Since Caroline Waters took up the role of director, people and policy at BT group four years ago she has been a tireless campaigner for better working practices at both the telecoms giant and across business as a whole.
She is one of the pioneers in the adoption of innovative approaches to workforce management and her enthusiasm for the benefits of work-life balance are unrivalled. In particular, Waters has been unflagging in her efforts to demonstrate that flexible working is good for business. A high-profile leader in this area, she has been vocal over the past year in showing the business results BT has delivered through embracing smart working.
But it is Waters' activity in relation to care that really marked her out in 2008. A long-time supporter of the need for employers to play a role in helping employees with caring responsibilities, she chairs the new Employers for Carers membership forum. It is supported by Carers UK and is designed to deliver hands-on advice to employers about supporting the UK's three million working carers. She is also a passionate campaigner on the issue and has gained the ear of politicians from all parties.
Despite a spate of high profile redundancies at BT as the group restructures, Waters has also spoken out about the need to be mindful of not targeting people who have 'different' working practices in order to reduce costs in the recession. "Working smarter and more flexibly is essential during difficult times. It makes business sense to keep skilled and experienced employees and avoid the costs or recruitment and retraining later," she has said. "Whether the economic climate is good or bad, it does not change the fact that we have a rapidly ageing population and that caring responsibilities are going to grow."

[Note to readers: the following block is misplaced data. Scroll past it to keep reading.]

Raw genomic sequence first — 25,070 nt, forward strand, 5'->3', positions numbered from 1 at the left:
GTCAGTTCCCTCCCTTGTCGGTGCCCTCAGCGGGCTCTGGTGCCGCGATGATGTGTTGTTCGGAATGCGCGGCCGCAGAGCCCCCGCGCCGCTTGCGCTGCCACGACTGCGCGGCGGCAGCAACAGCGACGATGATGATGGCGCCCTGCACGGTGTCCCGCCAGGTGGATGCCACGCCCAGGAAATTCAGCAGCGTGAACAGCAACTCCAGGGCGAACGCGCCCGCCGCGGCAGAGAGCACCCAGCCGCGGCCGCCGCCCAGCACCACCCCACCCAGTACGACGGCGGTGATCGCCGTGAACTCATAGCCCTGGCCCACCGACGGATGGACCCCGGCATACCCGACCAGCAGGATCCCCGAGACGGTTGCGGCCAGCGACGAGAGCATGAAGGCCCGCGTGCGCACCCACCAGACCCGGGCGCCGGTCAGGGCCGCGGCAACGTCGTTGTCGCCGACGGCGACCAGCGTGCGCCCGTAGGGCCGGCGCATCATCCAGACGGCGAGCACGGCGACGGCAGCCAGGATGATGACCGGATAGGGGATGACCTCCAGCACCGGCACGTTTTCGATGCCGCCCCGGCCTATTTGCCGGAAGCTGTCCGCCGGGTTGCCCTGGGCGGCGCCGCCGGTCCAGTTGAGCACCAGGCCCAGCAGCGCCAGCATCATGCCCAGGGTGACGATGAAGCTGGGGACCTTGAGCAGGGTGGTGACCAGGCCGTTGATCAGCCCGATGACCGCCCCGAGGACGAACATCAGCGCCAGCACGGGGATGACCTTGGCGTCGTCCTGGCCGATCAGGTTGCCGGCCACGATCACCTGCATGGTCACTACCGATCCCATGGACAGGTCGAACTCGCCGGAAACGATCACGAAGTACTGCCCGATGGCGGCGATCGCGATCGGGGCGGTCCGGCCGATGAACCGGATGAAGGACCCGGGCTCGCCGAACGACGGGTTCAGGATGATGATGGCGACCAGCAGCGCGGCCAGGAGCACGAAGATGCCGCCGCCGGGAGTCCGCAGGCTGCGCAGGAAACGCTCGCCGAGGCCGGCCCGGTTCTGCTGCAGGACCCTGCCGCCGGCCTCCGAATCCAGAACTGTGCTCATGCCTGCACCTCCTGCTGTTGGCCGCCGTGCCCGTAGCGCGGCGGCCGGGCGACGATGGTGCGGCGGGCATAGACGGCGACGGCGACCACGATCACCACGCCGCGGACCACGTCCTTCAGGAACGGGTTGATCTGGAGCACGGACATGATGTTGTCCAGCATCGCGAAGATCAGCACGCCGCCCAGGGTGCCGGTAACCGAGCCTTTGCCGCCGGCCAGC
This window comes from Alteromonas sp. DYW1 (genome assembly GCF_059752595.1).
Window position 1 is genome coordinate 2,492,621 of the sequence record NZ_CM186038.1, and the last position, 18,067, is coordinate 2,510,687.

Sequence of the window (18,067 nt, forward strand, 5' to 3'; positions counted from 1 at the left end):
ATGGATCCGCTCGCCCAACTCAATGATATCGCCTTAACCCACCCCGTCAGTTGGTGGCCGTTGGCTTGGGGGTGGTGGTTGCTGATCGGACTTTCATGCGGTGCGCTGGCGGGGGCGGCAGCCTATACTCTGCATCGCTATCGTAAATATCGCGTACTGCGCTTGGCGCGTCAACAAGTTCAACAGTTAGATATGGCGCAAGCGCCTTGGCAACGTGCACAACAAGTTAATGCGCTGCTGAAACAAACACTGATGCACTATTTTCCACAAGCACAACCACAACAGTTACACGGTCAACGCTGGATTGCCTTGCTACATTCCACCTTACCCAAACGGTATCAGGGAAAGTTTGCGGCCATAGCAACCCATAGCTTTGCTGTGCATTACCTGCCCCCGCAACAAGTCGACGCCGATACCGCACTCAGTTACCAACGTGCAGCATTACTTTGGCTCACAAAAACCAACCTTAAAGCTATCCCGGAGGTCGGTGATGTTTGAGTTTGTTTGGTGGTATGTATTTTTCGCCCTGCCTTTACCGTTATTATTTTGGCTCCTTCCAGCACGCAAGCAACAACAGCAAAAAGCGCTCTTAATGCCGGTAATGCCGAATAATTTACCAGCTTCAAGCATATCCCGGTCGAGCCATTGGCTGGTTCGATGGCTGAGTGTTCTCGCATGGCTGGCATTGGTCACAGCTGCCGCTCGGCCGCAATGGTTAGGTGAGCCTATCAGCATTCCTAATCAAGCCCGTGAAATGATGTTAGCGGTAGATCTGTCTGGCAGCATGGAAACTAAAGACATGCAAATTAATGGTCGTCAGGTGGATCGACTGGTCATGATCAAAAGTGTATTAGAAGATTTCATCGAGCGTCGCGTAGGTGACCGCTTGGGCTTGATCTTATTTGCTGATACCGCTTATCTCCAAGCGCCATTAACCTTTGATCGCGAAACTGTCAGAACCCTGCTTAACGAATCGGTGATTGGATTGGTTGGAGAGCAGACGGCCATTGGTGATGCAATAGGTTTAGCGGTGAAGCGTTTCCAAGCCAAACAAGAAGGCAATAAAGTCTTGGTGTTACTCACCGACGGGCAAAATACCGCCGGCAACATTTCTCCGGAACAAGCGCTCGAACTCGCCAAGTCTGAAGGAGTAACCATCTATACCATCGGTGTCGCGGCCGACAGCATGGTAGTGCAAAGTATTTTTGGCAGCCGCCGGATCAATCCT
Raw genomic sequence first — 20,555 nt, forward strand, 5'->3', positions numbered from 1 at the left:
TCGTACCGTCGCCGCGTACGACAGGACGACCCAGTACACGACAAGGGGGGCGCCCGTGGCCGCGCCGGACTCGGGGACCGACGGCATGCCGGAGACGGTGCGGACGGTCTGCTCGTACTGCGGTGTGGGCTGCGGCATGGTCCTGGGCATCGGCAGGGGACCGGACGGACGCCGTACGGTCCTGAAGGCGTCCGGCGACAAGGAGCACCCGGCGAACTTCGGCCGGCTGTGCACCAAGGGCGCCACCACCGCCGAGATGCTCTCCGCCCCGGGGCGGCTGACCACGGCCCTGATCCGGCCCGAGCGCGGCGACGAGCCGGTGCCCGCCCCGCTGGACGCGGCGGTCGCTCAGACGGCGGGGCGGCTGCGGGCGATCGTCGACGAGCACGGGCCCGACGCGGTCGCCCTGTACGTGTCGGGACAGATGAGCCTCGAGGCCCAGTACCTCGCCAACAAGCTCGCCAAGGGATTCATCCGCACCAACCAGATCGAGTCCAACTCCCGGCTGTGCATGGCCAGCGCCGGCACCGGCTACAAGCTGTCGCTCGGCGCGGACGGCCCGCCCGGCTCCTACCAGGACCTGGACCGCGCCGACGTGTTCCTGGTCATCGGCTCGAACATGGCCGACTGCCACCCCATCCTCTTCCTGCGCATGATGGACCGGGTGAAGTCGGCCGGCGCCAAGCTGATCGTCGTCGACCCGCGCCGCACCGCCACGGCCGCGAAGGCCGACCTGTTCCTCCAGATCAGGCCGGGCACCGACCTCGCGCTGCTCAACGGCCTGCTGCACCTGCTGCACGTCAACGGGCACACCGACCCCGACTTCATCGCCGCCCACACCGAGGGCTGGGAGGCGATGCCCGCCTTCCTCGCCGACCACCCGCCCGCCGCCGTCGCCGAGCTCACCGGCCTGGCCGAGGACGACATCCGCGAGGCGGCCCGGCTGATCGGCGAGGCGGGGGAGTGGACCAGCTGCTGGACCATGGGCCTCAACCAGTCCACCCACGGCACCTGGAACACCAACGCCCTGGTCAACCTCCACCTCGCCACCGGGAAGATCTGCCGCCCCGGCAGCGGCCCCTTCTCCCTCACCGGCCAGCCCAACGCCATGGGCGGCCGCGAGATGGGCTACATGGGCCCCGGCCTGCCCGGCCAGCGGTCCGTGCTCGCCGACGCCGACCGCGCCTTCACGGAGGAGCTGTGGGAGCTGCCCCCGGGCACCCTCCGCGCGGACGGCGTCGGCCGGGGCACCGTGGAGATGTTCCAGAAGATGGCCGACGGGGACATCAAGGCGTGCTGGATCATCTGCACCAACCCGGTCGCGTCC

Her understanding of the implications of an ageing workforce meant she was an obvious choice to be the first chair of the advisory board of the Ageing Lab, launched earlier this year by Nesta, the National Endowment for Science, Technology and Arts. BT is a leading employer when it comes to an ageing workforce and was awarded an international innovative employer award by not-for-profit membership organisation AARP in 2008 in recognition of its employment practices towards older workers. The company's youngest employee is 16 and oldest 75, marking an age gap of nearly 60 years.
Waters herself joined BT at the age of 16. Her current role focuses on creating tomorrow's customers and employees, revenue generation through empowered people and BT's inclusivity strategy, as well as ensuring BT's people policies underpin these strategic drivers. Her policy responsibilities include human resources process design and re-engineering for employment, strategic skills and equality and diversity.
Her unwavering support for diversity is clear from the list of bodies Waters works with outside of BT. She regularly provides advice and guidance to government and industry and is a member of the employers for work-life balance advisory group, the Equal Opportunities Commission's investigation advisory boards into pregnancy discrimination and flexible and part-time working and the Scope diversity works board among others.
She is also on the Dignity at Work Partnership steering group, the Ambition:IT steering group a director of the Stichting permits board.
Only last month Race for Opportunity found BT to be the most race-diverse employer in a study of race diversity trends across a total of 1.5 million employees.
All this has already gained Waters a place in HR's Most Influential practitioners ranking and it is no surprise she jumped up eight places to number eight in this year's list. Now her enthusiastic and creative approach means she can add HR Director of the Year to her list of accolades.
As she herself said last year: "[At the moment] there is an artificial emphasis on the way people work, instead of what they do. But hierarchies are dying, and thank God. It's a great new world in which to be an HR person."
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